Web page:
Houses were overvalued in 82% of U.S. metropolitan statistical areas in the first quarter, but that is actually down from 88% for the prior period, a Fitch Ratings analysis found.
Almost half, 49%, were overvalued by 10% or more, according to Fitch’s Sustainable House Price model, which has been temporarily revised to account for current market dynamics.
In the fourth quarter, 52% of MSAs were overvalued by 10% or more.
Still, nationwide, overvaluation is starting to flatten out, said Sean Park, a director at Fitch. In the first quarter, on a population-weighted average basis, home prices were overvalued by 7.6%.
“But the ongoing rebound in quarter-over-quarter home prices is expected to lead to only a continued moderation in overvaluation,” Park said.
High prices are affecting younger generations who are thinking about the possibility of home ownership, a Redfin study previously discussed.
However, data from later in 2023 presents a mixed bag as to whether valuations are likely to soften. The CoreLogic Home Price Index rose 2.5% annually in July, after two consecutive months of 1.6% gains. It increased by 0.4% compared with June.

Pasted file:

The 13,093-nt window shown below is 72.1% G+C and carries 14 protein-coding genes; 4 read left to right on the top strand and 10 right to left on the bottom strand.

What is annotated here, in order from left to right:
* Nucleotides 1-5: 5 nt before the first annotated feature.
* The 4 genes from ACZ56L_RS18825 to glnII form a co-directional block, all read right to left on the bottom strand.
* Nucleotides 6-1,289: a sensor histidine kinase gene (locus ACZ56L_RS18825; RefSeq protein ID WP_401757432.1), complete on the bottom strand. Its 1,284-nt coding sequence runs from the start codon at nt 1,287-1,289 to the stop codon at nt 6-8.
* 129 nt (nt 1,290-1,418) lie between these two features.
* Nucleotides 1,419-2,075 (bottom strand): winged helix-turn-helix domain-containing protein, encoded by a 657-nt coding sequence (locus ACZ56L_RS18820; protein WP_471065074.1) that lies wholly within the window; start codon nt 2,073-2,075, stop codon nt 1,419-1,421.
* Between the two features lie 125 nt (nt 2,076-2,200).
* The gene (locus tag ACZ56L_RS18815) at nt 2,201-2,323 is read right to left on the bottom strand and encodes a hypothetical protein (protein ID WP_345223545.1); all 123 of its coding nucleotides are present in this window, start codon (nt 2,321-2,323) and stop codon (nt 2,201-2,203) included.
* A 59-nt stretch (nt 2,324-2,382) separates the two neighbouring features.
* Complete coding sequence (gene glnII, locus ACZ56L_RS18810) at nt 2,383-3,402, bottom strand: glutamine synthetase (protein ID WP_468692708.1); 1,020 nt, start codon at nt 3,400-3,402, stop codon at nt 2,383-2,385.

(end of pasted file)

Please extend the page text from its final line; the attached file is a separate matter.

“Annual home price growth regained momentum in July, which mostly reflects strong appreciation from earlier this year,” said Selma Hepp, CoreLogic chief economist in a press release. “Nevertheless, the projection of prolonged higher mortgage rates has dampened price forecasts over the next year, particularly in less-affordable markets.”
According to the Fitch data, properties in only two of the 50 largest MSAs were undervalued in the first quarter: Detroit and Las Vegas. Another 11 markets were described as having sustainable prices.
Nationwide, 33 MSAs are undervalued, while in 80 more, homes have sustainable valuations.
But 82 are overvalued by 5% to 9%, 90 between 10% and 14%, 55 between 15% and 19%, 34 between 20% and 24% and 7 between 25% and 29%.